Travel Magazine

Convivence Rules When Travelling

By Raquelritz @RaquelRitz
Over the years I had the chance to travel with many different people: partners, friends, relatives, workmates and even strangers. I have traveled alone too, and that is very challenging! My fellow travel mates go from people that have traveled extensively to those ones that haven't left their native country.
Let´s face it: travelling is an adventure and not everyone is ready for it. Anyone can become the best or worst mate, no matter how much you love him/her, you can end up thinking: this is the last time we travel together.
Did it happen to me? Yes. Have I been one of those whose friends think: WTF is wrong with you? Mea culpa, I have to assume it. There are people that have never traveled before and you are surprised how open-minded they are with other cultures (my own Mum happens to be one of those). Then, there are those that have traveled a lot and they can be the perfect annoying tourist (I should write a post about this!)
Convivence rules when travelling
As a general rule, a good tourist shouldn´t be complaining about everything. You are traveling to enjoy. Spending money to be kilometres away from home and not enjoying the thing at all, it is not worth it. Whether it is the first time you travel or you have done it many times, I give you a few convivence rules to help you survive the vacation without problems.
  1. Sharing room: This is my big no-no and one of my worst issues when planning a trip. The room is there to get rest and grooming. Decide a few basic rules before ending pulling your hair out. There are people that need more hours of sleep than others, as well as people that need two hours to get ready (true story). Be realistic: if you are going to straighten your hair, waxing and apply 5 layers of make up before leaving the hotel, do not dare to be the last one to get up and make everyone else waiting for you. Also, if you are not capable of sleeping without the tv on, maybe this is a good chance to start trying for the sake of those with light sleep. I still remember how in my first trip to London, my roommate decided to see all the 2000 pictures she took that day without turning off the sound in her camera, resulting in 2000 beeps. Mad!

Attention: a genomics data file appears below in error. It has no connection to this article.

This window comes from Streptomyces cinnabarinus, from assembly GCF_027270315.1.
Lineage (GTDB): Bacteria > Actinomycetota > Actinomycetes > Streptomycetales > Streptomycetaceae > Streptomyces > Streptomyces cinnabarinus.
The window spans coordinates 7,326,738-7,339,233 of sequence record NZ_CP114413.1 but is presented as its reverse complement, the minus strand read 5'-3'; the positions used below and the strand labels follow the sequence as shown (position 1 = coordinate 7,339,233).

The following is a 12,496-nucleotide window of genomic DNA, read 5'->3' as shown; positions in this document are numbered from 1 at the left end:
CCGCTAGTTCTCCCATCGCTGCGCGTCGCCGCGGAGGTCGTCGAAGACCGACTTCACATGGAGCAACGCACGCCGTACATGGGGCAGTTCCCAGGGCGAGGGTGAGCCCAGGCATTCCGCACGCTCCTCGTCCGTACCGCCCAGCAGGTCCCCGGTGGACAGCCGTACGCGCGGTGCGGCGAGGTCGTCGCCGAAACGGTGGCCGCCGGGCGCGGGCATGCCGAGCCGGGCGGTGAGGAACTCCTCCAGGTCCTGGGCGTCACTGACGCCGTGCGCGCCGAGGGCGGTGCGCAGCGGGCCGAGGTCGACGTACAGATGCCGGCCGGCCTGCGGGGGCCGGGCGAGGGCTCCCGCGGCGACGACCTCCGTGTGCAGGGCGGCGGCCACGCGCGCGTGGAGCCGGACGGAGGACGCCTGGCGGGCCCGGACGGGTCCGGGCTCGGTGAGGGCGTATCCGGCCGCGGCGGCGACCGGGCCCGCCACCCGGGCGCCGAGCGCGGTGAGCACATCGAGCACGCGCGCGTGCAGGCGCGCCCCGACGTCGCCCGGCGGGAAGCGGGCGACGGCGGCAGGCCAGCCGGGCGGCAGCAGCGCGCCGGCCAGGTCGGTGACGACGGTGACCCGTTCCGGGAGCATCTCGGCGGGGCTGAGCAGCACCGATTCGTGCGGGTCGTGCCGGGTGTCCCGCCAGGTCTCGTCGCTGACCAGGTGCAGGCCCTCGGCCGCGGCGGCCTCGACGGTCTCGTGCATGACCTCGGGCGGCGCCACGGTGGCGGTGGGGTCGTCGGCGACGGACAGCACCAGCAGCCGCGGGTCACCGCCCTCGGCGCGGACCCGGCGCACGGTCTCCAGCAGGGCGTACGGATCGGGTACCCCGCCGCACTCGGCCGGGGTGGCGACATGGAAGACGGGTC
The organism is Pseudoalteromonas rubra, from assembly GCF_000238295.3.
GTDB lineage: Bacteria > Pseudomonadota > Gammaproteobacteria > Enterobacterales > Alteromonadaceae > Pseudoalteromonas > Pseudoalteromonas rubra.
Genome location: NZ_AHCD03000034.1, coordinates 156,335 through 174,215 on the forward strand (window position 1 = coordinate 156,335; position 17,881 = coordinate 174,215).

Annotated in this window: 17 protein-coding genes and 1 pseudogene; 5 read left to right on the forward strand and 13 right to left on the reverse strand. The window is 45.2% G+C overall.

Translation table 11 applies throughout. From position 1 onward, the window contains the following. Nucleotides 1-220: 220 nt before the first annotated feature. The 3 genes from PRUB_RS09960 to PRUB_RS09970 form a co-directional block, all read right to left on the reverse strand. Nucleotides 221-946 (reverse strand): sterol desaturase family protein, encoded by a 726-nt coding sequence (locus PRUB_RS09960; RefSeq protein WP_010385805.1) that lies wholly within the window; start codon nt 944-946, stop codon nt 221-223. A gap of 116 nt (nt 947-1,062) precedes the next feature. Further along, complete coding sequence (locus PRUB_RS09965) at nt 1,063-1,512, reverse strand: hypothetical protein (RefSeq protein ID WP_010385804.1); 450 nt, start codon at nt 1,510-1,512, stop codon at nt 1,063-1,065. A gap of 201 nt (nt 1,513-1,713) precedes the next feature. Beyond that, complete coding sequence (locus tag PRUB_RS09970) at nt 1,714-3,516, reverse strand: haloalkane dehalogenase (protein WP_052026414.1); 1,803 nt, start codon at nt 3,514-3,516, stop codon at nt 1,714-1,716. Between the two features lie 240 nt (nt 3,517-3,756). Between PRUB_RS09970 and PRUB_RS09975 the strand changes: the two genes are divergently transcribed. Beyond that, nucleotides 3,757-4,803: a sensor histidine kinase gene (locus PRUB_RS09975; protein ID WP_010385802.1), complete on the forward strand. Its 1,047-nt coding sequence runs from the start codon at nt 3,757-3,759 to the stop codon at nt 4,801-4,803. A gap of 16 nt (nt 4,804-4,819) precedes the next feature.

2. My country is the best: honestly, why do these people travel? Your country is not better. It is just different. Different culture, different habits and a different gastronomy. Don't you like it? OK, but don't keep saying yours is better, because probably the inhabitants of the country you are visiting could give you one thousand reasons why they do not like yours. And it is really annoying traveling with someone that doesn't stop making comparisons.
  3. Negativity. Someone that keeps complaining from the hotel bed, to the coffee not being hot enough,  about the weather, the cost of the bus, the paving slabs and even that the rain falls in drops is so tiring! 
  4. The food. Although you may love sushi, if you are traveling with a fish allergic, don't make him go to a sushi bar every day. And although you might love burgers, why not trying some local specialities?
  5. Visits. Maybe you do not like all the visits you have planned, but at the end you will enjoy them all. If you do not want to go at all, draw and alternative plan and join the rest of the group when they finish. There are also those who plan all the trip for you without asking. This could be also a nightmare if you do not talk beforehand about you will be doing. 
  6. You are not alone, interact. I still remember how one of my best friends went for a weekend in the beach with one of her friends and she spent the whole time reading a book. Don't you think there is time for everything? 
I recommend you always talk to your travel mates before traveling so you have an idea of how the plans will be and avoid arguments mid-travel, because that is the worst that could happen and can ruin your stay.
Can you think of other convivence rules?

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